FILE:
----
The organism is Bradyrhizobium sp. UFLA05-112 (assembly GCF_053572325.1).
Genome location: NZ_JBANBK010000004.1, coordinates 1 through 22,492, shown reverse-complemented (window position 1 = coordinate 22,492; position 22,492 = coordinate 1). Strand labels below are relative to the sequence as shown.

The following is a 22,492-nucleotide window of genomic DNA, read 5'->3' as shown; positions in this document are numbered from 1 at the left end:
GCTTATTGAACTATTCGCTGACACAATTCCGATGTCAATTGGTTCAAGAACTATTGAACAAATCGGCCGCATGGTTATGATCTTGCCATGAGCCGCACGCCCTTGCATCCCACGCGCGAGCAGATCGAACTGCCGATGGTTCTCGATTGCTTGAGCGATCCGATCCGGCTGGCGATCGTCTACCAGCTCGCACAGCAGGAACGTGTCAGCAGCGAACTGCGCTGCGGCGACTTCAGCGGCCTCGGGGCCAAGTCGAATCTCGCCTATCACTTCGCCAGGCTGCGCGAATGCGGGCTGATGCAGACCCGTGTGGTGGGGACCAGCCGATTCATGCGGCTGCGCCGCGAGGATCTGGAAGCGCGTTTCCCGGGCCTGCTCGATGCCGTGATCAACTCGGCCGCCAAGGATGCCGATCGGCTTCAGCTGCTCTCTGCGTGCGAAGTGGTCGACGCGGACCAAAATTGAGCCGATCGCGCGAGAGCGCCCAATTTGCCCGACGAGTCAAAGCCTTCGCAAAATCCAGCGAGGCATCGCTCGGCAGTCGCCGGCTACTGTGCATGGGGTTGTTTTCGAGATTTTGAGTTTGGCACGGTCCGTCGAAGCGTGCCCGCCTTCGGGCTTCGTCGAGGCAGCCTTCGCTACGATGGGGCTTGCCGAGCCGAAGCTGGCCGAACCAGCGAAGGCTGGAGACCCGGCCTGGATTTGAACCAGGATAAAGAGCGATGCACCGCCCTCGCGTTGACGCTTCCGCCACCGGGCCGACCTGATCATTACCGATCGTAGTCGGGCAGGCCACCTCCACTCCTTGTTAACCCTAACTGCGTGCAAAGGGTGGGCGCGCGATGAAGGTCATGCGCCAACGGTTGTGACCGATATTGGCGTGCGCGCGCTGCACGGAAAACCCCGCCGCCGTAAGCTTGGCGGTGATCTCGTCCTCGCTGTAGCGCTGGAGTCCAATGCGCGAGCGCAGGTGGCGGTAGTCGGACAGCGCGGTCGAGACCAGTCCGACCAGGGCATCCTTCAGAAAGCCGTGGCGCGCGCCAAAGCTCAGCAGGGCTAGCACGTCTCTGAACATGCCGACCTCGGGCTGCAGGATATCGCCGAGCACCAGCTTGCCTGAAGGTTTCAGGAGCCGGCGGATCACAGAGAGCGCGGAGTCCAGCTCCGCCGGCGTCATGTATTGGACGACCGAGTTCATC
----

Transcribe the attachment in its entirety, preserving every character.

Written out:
The organism is Bradyrhizobium sp. UFLA05-112 (assembly GCF_053572325.1).
Genome location: NZ_JBANBK010000004.1, coordinates 1 through 22,492, shown reverse-complemented (window position 1 = coordinate 22,492; position 22,492 = coordinate 1). Strand labels below are relative to the sequence as shown.

The following is a 22,492-nucleotide window of genomic DNA, read 5'->3' as shown; positions in this document are numbered from 1 at the left end:
GCTTATTGAACTATTCGCTGACACAATTCCGATGTCAATTGGTTCAAGAACTATTGAACAAATCGGCCGCATGGTTATGATCTTGCCATGAGCCGCACGCCCTTGCATCCCACGCGCGAGCAGATCGAACTGCCGATGGTTCTCGATTGCTTGAGCGATCCGATCCGGCTGGCGATCGTCTACCAGCTCGCACAGCAGGAACGTGTCAGCAGCGAACTGCGCTGCGGCGACTTCAGCGGCCTCGGGGCCAAGTCGAATCTCGCCTATCACTTCGCCAGGCTGCGCGAATGCGGGCTGATGCAGACCCGTGTGGTGGGGACCAGCCGATTCATGCGGCTGCGCCGCGAGGATCTGGAAGCGCGTTTCCCGGGCCTGCTCGATGCCGTGATCAACTCGGCCGCCAAGGATGCCGATCGGCTTCAGCTGCTCTCTGCGTGCGAAGTGGTCGACGCGGACCAAAATTGAGCCGATCGCGCGAGAGCGCCCAATTTGCCCGACGAGTCAAAGCCTTCGCAAAATCCAGCGAGGCATCGCTCGGCAGTCGCCGGCTACTGTGCATGGGGTTGTTTTCGAGATTTTGAGTTTGGCACGGTCCGTCGAAGCGTGCCCGCCTTCGGGCTTCGTCGAGGCAGCCTTCGCTACGATGGGGCTTGCCGAGCCGAAGCTGGCCGAACCAGCGAAGGCTGGAGACCCGGCCTGGATTTGAACCAGGATAAAGAGCGATGCACCGCCCTCGCGTTGACGCTTCCGCCACCGGGCCGACCTGATCATTACCGATCGTAGTCGGGCAGGCCACCTCCACTCCTTGTTAACCCTAACTGCGTGCAAAGGGTGGGCGCGCGATGAAGGTCATGCGCCAACGGTTGTGACCGATATTGGCGTGCGCGCGCTGCACGGAAAACCCCGCCGCCGTAAGCTTGGCGGTGATCTCGTCCTCGCTGTAGCGCTGGAGTCCAATGCGCGAGCGCAGGTGGCGGTAGTCGGACAGCGCGGTCGAGACCAGTCCGACCAGGGCATCCTTCAGAAAGCCGTGGCGCGCGCCAAAGCTCAGCAGGGCTAGCACGTCTCTGAACATGCCGACCTCGGGCTGCAGGATATCGCCGAGCACCAGCTTGCCTGAAGGTTTCAGGAGCCGGCGGATCACAGAGAGCGCGGAGTCCAGCTCCGCCGGCGTCATGTATTGGACGACCGAGTTCATC